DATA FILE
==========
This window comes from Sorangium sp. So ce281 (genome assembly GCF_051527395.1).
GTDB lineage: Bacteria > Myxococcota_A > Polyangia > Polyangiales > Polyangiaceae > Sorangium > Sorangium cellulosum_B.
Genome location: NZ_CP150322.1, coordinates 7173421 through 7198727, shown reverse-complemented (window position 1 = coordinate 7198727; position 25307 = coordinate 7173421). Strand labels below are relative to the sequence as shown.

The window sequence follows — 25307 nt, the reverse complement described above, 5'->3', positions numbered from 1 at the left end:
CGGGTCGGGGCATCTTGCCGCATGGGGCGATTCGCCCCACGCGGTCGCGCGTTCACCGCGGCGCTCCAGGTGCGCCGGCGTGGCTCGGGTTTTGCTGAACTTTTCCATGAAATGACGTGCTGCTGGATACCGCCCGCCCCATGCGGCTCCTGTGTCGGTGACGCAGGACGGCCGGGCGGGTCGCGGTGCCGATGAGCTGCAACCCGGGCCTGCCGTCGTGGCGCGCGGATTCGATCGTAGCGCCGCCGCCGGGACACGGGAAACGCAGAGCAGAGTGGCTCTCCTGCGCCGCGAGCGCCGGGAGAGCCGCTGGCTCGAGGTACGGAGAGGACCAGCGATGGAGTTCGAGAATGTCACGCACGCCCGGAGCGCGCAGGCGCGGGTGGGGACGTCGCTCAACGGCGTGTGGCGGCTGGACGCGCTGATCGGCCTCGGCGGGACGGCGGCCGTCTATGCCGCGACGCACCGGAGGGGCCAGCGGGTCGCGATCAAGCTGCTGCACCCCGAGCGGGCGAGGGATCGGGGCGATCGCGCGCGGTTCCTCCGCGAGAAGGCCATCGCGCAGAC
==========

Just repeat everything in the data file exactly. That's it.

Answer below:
This window comes from Sorangium sp. So ce281 (genome assembly GCF_051527395.1).
GTDB lineage: Bacteria > Myxococcota_A > Polyangia > Polyangiales > Polyangiaceae > Sorangium > Sorangium cellulosum_B.
Genome location: NZ_CP150322.1, coordinates 7173421 through 7198727, shown reverse-complemented (window position 1 = coordinate 7198727; position 25307 = coordinate 7173421). Strand labels below are relative to the sequence as shown.

The window sequence follows — 25307 nt, the reverse complement described above, 5'->3', positions numbered from 1 at the left end:
CGGGTCGGGGCATCTTGCCGCATGGGGCGATTCGCCCCACGCGGTCGCGCGTTCACCGCGGCGCTCCAGGTGCGCCGGCGTGGCTCGGGTTTTGCTGAACTTTTCCATGAAATGACGTGCTGCTGGATACCGCCCGCCCCATGCGGCTCCTGTGTCGGTGACGCAGGACGGCCGGGCGGGTCGCGGTGCCGATGAGCTGCAACCCGGGCCTGCCGTCGTGGCGCGCGGATTCGATCGTAGCGCCGCCGCCGGGACACGGGAAACGCAGAGCAGAGTGGCTCTCCTGCGCCGCGAGCGCCGGGAGAGCCGCTGGCTCGAGGTACGGAGAGGACCAGCGATGGAGTTCGAGAATGTCACGCACGCCCGGAGCGCGCAGGCGCGGGTGGGGACGTCGCTCAACGGCGTGTGGCGGCTGGACGCGCTGATCGGCCTCGGCGGGACGGCGGCCGTCTATGCCGCGACGCACCGGAGGGGCCAGCGGGTCGCGATCAAGCTGCTGCACCCCGAGCGGGCGAGGGATCGGGGCGATCGCGCGCGGTTCCTCCGCGAGAAGGCCATCGCGCAGAC